On Fresh Air yesterday Terry Gross interviewed Oren Moverman, the screenwriter of Love and Mercy, the new movie about Brian Wilson, the troubled and brilliant member of the Beach Boys. Moverman lives in New York, and he left Israel for political reasons. Gross didn’t really want to hear Moverman’s political thoughts, though.
GROSS: You grew up in Israel in…
GROSS: (Laughter) In a house of women – am I right about that?
MOVERMAN: Yeah. I mean, no, my father was around, but he was a very hard worker and wasn’t that much around.
GROSS: OK. So then you went into the military – drafted?
MOVERMAN: Yeah, like everybody else – in Israel.
GROSS: And you said that you weren’t used to the kind of macho culture of the military. How was the military a turning point for you in your life?
MOVERMAN: It’s a big turning point in my life because it made me realize that I didn’t want to live in Israel. I was part of the Israeli occupation of Lebanon and Israeli occupation of Palestine and spent a lot of time in these territories and just felt, at the end of it, that I was really done with my life in Israel and that I wanted to move to the States to, A, pursue a dream, which has sort of become a reality, and then also to make a life for myself in a different place.
GROSS: But it sounds like you went through personal things in the military beyond, you know, political and ethical issues.
MOVERMAN: Yeah. Well, I think…
GROSS: You know, just like being a man in the culture of the military.
MOVERMAN: Yeah. I mean, the culture of the military is really the culture of Israel because it’s a people’s army. Everybody serves, or most everyone serves. I struggled ultimately with the fact that for me, it was an act. I mean, I didn’t have a problem fitting in as a soldier and then being a good soldier. But I was ultimately looking at a population that we were occupying. I was looking at a – certain policies – this is the late ’80s into the first intifada when I was in Gaza – that just didn’t feel for me, selfishly, like something that I wanted to be a part of.
Gross is a very psychological interviewer, I get that, OK; but in this case she flicked off Moverman’s explicitly political statement to ask him about “being a man in the culture of the military.” She allowed a generic critique of the military to keep her audience from hearing about a political issue. Moverman wasn’t bridling at the “macho culture of the military” because he’d grown up in a family of women. He was bridling at the occupation of Arab lands, in Lebanon and Palestine.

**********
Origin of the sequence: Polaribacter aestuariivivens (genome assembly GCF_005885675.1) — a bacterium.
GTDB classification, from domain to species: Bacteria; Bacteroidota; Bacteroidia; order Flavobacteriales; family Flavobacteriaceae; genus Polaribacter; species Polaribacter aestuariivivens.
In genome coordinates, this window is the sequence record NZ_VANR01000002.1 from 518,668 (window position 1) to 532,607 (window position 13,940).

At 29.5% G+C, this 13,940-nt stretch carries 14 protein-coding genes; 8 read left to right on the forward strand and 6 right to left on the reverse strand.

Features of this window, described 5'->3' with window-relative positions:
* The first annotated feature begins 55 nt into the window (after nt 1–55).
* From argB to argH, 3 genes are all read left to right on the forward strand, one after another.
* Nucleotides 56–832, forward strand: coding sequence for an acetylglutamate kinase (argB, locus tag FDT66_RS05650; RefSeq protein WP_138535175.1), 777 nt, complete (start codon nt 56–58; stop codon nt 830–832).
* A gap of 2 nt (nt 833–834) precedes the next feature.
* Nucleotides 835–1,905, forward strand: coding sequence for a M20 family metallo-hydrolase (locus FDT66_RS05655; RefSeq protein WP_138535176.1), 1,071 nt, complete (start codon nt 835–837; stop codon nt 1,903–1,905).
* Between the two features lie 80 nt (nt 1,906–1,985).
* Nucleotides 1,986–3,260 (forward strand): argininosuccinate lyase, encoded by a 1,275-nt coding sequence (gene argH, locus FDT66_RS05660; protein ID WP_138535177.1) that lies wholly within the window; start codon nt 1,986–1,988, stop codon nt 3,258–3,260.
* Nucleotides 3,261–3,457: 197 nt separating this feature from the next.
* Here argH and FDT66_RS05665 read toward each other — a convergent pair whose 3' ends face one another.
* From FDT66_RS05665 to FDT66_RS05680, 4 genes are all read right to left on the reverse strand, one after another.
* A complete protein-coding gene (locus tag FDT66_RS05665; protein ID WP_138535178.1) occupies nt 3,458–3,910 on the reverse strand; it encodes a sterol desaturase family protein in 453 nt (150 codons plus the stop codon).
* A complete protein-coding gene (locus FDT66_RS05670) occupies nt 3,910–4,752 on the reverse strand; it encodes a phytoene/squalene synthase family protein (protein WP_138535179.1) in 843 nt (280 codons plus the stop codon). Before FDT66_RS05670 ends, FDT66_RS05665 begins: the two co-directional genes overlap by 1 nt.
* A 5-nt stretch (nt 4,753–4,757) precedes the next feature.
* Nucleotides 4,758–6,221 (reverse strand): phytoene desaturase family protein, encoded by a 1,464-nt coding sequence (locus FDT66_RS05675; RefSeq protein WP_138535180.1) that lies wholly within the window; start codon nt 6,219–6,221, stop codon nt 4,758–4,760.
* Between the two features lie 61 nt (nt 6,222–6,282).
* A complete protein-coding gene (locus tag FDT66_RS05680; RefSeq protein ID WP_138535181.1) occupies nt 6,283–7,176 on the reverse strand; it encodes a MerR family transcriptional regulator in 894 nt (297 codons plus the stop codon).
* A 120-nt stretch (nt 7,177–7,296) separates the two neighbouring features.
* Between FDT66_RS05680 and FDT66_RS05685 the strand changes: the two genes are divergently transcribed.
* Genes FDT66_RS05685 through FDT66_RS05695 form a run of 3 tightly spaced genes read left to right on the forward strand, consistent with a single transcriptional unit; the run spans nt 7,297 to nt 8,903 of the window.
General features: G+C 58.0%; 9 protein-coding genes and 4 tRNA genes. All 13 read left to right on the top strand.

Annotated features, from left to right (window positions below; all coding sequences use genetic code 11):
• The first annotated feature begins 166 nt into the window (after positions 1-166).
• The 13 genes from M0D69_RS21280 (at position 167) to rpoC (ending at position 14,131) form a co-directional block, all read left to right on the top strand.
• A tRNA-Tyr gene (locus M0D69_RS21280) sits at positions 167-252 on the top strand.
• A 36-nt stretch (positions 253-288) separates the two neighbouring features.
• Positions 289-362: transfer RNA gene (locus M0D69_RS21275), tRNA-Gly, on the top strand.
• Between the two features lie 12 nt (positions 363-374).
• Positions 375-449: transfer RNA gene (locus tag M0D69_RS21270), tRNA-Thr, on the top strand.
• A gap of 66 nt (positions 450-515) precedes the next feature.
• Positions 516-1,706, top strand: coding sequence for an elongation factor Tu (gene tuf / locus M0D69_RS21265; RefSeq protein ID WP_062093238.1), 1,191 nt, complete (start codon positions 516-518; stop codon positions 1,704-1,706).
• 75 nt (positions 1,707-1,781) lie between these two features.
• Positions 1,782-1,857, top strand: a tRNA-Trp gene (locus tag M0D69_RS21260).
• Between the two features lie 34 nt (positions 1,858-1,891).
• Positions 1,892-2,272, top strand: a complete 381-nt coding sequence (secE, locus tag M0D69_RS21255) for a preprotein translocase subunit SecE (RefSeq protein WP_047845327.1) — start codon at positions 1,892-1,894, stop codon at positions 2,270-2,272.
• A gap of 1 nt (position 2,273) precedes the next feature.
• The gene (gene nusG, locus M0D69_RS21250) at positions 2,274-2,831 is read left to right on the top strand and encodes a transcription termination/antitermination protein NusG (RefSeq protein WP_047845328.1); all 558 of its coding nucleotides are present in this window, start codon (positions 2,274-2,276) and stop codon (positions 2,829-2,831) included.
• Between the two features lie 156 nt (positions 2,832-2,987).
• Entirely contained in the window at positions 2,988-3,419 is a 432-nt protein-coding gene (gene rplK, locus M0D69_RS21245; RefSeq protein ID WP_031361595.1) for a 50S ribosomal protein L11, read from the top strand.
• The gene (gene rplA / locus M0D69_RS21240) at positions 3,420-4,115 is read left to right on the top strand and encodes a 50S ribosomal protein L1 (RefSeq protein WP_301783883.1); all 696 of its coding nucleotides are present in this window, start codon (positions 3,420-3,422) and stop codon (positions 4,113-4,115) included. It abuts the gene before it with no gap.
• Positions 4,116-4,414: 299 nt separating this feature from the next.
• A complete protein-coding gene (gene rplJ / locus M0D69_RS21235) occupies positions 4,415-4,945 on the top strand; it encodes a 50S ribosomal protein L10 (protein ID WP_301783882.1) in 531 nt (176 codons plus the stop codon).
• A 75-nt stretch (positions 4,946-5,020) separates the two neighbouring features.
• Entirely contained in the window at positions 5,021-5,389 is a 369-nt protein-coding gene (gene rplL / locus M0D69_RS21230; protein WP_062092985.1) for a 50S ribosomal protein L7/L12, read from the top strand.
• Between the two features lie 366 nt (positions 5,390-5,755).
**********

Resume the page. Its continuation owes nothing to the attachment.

Tell us about Palestine, Oren. When you said “Guilty” at the start, Oren, it didn’t sound like a joke. Do you believe in a Jewish state? What does your life in the U.S. tell you about Israel? Nope, didn’t happen.
And yes there’s a political agenda here. Gross hosted Max Blumenthal to talk about his Republicans book, but not his Israel-slam. She gloried Ari Shavit’s reconstituted hard-core Zionism. She held up Alan Dershowitz as a model when attacking Jimmy Carter for saying that Israel practices apartheid.
There was more. When Moverman moved to the States to find his fortune, he had a card in his pocket from a guy he’d met in occupied Palestine. But let him tell the story.
MOVERMAN: I was very lucky to have met a guy when I was in the occupied territories as a soldier, a wonderful man by the name of Ron Yoshida, who was a sound man in New York. And when I met him, it was under a difficult circumstance. And I was telling him to stop shooting video in Hebron, and he got very upset. And we got into a conversation, and I told him that politically, I don’t agree with what I’m doing. So he calmed down, and we had a nice chat. He gave me his business card, and I held onto it for four years until I was done with my service. And then I decided to come to New York, go to school. I wrote to him, and I said, I’m coming. I don’t know if you remember me, but I’d love to meet. And so we did, and he helped me out. He got me some jobs as a production assistant, first for Albert Maysles’ company and then on a couple of features where I met other people. And from there on, it’s all, you know, the kindness of strangers.
GROSS: What kind of film – what kind of video was he shooting that you wanted him to stop?
MOVERMAN: He was shooting just the place, sort of documentary footage that he was just shooting for himself. And we were on patrol in Hebron. And my sergeant told me, you know, you speak English. Go over there, tell that guy to stop. So I went over, and I said, you have to stop shooting. And he got very upset and said, I don’t understand. I was shooting everywhere else. And I started laughing and I said, I totally agree with you, but that idiot sergeant of mine told me to tell you to stop. But I would gladly help you shoot this stuff. It’s just that I can’t. And so he, you know, relaxed, and we had a really interesting conversation about the Middle East. But he was really sent to me (laughter) you know, as my – the only person I knew in New York and the only person I knew connected to the film business.
Moverman was describing two of the central experiences of activists in the occupied territories: 1, they go to Hebron first, as I did on my first trip in 2006, to see apartheid before their eyes, streets that Palestinians live on that they are not allowed to walk on because of the Jewish settlers who have taken over their city; 2, the activists are often stopped by soldiers who tell them that they are in a Closed Military Zone.
These conditions are why Moverman fled the country, why the former chancellor of Brown University said he had witnessed “apartheid on steroids,” why an Israeli writer says that the Palestinians’ lot amounts to slavery, why I wrote that Gaza reminded me of the pictures my mother had given me of the Warsaw Ghetto. We have to hope that Terry Gross, my father’s favorite journalist, expresses greater curiosity about these monstrous conditions in days to come.